As mentioned above, each player starts with three Pawns, one Knight, one Bishop and one Rook in hand as reinforcements. If a player still has pieces in hand, they may, instead of moving a piece on the board, place one of their reinforcement pieces on the board. The Knight, Bishop or Rook in hand may be placed on any empty square on the player's first rank. A Pawn in hand may be placed on any empty square on the player's second rank. After being placed, a Pawn may on its first following move make a double-move like a Pawn that had started on the board.
In addition to promoting to a Queen, Rook, Bishop or Knight upon reaching the eighth rank of the board, a Pawn may optionally promote to a Rook, Bishop or Knight upon reaching the seventh rank.
Blocking Check with the PieceEater
If playing by the old rules where victory is by checkmate, if the only piece that lies between a King and a potentially capturing piece is the PieceEater, the King is not considered to be in check. However, if the PieceEater then moves so that it is no longer blocking the potentially capturing piece, and it is then the potentially capturing piece's player's move, it is an instant checkmate. For example:
+---+---+---+---+ | | k | | | 5 +---+---+---+---+ | | | | | 4 +---+---+---+---+ | | |PE | | 3 +---+---+---+---+ | | | | | 2 +---+---+---+---+ | | | | R | 1 +---+---+---+---+ a b c d White moves: R d1-b1+ PE c3-b3 +---+---+---+---+ | | k | | | 5 +---+---+---+---+ | | | | | 4 +---+---+---+---+ | |PE | | | 3 +---+---+---+---+ | | | | | 2 +---+---+---+---+ | | R | | | 1 +---+---+---+---+ a b c dBlack is not in check, but if black does not move their King, and the PieceEater moves to any square other than b2 (b4 would be illegal, since it is adjacent to a King), black would be instantly checkmated at the beginning of white's move.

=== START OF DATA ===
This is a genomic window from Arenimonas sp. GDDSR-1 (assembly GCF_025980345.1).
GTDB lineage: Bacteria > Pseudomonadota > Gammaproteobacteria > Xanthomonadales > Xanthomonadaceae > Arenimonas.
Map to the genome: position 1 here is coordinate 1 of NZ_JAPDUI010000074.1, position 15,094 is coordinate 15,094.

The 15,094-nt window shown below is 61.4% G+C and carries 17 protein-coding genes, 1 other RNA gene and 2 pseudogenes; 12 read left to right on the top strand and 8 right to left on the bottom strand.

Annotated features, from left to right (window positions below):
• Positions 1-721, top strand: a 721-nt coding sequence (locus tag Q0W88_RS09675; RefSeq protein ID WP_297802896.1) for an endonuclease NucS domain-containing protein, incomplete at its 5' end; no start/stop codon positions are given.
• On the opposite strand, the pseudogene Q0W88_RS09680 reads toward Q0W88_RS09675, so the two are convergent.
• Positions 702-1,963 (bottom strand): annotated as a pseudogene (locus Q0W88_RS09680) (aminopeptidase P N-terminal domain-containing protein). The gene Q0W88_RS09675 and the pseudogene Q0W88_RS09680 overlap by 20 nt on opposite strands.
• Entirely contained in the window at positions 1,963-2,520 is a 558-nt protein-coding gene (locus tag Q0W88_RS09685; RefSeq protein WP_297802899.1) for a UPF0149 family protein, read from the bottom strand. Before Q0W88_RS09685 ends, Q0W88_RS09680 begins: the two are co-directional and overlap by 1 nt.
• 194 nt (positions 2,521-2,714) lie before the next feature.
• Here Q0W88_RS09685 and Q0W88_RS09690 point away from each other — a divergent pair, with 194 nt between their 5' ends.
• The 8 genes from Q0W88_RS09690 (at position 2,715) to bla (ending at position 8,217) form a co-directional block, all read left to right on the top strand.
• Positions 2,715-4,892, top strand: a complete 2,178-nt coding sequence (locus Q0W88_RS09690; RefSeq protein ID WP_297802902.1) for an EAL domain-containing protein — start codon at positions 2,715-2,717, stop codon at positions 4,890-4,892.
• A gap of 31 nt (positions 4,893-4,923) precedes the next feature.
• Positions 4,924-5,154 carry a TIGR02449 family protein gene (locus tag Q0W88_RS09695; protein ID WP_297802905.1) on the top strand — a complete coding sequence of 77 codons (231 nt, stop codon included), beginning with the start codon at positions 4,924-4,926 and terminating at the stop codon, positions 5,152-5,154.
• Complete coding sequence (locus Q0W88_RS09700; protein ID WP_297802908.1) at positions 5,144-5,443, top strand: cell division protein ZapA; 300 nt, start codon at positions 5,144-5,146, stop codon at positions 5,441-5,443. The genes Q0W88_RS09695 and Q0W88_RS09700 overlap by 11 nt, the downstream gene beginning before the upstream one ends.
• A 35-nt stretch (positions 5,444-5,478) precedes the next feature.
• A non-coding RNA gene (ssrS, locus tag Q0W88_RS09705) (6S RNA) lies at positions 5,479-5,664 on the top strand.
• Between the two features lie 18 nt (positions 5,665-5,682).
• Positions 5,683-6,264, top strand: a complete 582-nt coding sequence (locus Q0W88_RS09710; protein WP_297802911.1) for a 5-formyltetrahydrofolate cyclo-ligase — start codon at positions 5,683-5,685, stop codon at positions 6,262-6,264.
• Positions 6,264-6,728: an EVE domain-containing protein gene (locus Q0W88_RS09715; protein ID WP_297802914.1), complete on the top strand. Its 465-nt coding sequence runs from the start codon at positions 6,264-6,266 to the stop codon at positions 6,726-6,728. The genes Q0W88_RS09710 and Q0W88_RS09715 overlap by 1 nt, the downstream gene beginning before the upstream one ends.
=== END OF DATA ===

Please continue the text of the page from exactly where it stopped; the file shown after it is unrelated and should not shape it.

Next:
This game is my attempt to build a milder, tamer Chess Variant of this sort. Between the King pushing the PieceEater away, and other pieces being able to sacrifice themselves to move the PieceEater in a particular direction by moving next to it, it is partially possible to control the PieceEater's movement. The King rule also prevents the PieceEater from determining the winner purely by itself. The reinforcements and easier Pawn promotion are there to help insure that player's have enough material to try for mate, despite the PieceEater's ravages. I had considered instead increasing the powers of the pieces on the board, such as adding Wazir moves to the Knight and the Bishop, and Ferz moves to the Rook, but I decided having fewer, but more powerful pieces made the game depend more on luck, since the PieceEater could remove a larger percentage of your strength in a single move.
Thanks to David Howe for bringing up the issue discussed in Blocking Check with the PieceEater above, and making the ASCII diagram I used to discuss it.
After designing, publishing and playing this game with David Howe, I put it aside for a while. Then one day, I decided to try to fix the Zillions implementation's rather problematic checkmate handling. While I was in the midst of this, I realized that checkmate wasn't always exactly checkmate in this game -- sometimes you could be rescued by the PieceEater! Given that insight, I realized that this variant made more sense to play to the capture of the opposing King than to checkmate.
Zillions of Games
I have written an implementation of PieceEater Chess for Zillions of games. You can download it here:
The ZRF included variants with a hostile, computer-controlled PieceEater and where each player moves the PieceEater at the start of their turn.
Written by Peter Aronson.
WWW page created: July 25th, 2001, major revisions August 24th, 2002.